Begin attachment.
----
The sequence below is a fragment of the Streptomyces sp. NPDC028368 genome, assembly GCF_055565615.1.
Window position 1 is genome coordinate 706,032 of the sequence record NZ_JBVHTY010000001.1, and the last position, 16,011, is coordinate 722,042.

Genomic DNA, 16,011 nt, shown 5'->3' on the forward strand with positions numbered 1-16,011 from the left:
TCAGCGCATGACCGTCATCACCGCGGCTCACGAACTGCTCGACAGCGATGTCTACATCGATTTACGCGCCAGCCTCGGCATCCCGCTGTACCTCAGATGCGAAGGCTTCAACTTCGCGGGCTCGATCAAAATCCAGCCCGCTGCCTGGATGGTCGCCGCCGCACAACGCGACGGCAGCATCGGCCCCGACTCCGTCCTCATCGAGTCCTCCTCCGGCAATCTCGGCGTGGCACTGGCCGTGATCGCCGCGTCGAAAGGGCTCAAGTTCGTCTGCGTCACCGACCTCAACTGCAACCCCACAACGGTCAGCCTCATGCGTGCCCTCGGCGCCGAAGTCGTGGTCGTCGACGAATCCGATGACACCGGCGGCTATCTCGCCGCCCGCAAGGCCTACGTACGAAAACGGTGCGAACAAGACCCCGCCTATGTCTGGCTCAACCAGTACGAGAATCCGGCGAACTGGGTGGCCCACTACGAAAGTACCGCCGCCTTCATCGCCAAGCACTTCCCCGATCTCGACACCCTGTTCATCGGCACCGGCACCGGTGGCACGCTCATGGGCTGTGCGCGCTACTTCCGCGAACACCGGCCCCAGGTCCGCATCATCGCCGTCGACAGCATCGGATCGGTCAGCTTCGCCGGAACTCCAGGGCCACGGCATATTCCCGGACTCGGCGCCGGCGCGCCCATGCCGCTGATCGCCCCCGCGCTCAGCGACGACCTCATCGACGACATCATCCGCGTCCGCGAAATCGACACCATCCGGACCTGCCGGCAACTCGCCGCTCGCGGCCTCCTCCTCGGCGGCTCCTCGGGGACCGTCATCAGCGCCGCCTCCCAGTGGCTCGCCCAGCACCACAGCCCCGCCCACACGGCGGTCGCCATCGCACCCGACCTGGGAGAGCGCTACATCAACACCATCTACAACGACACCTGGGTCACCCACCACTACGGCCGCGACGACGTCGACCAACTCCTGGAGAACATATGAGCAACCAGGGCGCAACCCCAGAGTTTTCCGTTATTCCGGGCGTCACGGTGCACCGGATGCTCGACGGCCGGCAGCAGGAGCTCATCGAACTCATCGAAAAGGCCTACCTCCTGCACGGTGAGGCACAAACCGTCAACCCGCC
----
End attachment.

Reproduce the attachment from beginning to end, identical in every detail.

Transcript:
The sequence below is a fragment of the Streptomyces sp. NPDC028368 genome, assembly GCF_055565615.1.
Window position 1 is genome coordinate 706,032 of the sequence record NZ_JBVHTY010000001.1, and the last position, 16,011, is coordinate 722,042.

Genomic DNA, 16,011 nt, shown 5'->3' on the forward strand with positions numbered 1-16,011 from the left:
TCAGCGCATGACCGTCATCACCGCGGCTCACGAACTGCTCGACAGCGATGTCTACATCGATTTACGCGCCAGCCTCGGCATCCCGCTGTACCTCAGATGCGAAGGCTTCAACTTCGCGGGCTCGATCAAAATCCAGCCCGCTGCCTGGATGGTCGCCGCCGCACAACGCGACGGCAGCATCGGCCCCGACTCCGTCCTCATCGAGTCCTCCTCCGGCAATCTCGGCGTGGCACTGGCCGTGATCGCCGCGTCGAAAGGGCTCAAGTTCGTCTGCGTCACCGACCTCAACTGCAACCCCACAACGGTCAGCCTCATGCGTGCCCTCGGCGCCGAAGTCGTGGTCGTCGACGAATCCGATGACACCGGCGGCTATCTCGCCGCCCGCAAGGCCTACGTACGAAAACGGTGCGAACAAGACCCCGCCTATGTCTGGCTCAACCAGTACGAGAATCCGGCGAACTGGGTGGCCCACTACGAAAGTACCGCCGCCTTCATCGCCAAGCACTTCCCCGATCTCGACACCCTGTTCATCGGCACCGGCACCGGTGGCACGCTCATGGGCTGTGCGCGCTACTTCCGCGAACACCGGCCCCAGGTCCGCATCATCGCCGTCGACAGCATCGGATCGGTCAGCTTCGCCGGAACTCCAGGGCCACGGCATATTCCCGGACTCGGCGCCGGCGCGCCCATGCCGCTGATCGCCCCCGCGCTCAGCGACGACCTCATCGACGACATCATCCGCGTCCGCGAAATCGACACCATCCGGACCTGCCGGCAACTCGCCGCTCGCGGCCTCCTCCTCGGCGGCTCCTCGGGGACCGTCATCAGCGCCGCCTCCCAGTGGCTCGCCCAGCACCACAGCCCCGCCCACACGGCGGTCGCCATCGCACCCGACCTGGGAGAGCGCTACATCAACACCATCTACAACGACACCTGGGTCACCCACCACTACGGCCGCGACGACGTCGACCAACTCCTGGAGAACATATGAGCAACCAGGGCGCAACCCCAGAGTTTTCCGTTATTCCGGGCGTCACGGTGCACCGGATGCTCGACGGCCGGCAGCAGGAGCTCATCGAACTCATCGAAAAGGCCTACCTCCTGCACGGTGAGGCACAAACCGTCAACCCGCC